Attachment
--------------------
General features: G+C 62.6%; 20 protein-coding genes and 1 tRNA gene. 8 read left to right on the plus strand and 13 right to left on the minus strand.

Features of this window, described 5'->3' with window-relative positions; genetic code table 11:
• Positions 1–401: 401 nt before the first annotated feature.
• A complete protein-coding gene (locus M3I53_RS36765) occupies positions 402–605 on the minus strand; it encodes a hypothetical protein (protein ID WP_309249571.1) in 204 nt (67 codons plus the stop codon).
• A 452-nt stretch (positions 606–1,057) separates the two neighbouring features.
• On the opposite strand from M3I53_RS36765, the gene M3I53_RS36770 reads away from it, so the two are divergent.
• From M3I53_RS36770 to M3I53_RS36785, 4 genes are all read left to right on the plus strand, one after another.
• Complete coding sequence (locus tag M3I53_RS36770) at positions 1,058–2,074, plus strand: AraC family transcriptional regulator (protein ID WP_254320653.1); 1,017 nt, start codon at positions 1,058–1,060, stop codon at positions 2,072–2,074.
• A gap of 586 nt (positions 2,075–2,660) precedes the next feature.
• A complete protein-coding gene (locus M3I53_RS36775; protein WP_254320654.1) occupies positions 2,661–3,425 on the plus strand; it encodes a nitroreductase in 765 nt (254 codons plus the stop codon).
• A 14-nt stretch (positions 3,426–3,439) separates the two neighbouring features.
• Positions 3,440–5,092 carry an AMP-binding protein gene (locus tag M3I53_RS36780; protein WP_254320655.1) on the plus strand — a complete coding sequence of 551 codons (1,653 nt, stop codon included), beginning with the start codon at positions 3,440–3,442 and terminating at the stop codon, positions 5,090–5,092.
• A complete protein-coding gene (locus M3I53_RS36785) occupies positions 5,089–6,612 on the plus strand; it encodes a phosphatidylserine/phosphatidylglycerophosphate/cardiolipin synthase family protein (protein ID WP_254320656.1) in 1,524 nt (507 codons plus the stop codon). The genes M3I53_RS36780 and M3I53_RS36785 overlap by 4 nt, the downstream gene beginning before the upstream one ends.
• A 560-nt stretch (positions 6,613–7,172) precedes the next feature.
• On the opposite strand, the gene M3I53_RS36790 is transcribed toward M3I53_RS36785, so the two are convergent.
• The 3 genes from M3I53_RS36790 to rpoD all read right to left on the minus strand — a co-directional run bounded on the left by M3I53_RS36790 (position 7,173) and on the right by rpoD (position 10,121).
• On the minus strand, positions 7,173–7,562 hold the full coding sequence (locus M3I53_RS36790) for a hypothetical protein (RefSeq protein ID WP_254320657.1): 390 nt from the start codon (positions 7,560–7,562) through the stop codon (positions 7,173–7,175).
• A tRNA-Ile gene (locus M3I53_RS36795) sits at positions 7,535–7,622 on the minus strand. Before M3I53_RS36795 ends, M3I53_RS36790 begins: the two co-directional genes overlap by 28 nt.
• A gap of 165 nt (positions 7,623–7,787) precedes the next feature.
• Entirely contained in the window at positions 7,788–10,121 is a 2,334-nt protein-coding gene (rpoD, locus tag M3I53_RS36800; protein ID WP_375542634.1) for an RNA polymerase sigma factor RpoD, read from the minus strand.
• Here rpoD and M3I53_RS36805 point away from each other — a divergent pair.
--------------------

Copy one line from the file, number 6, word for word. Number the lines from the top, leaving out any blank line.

• On the opposite strand from M3I53_RS36765, the gene M3I53_RS36770 reads away from it, so the two are divergent.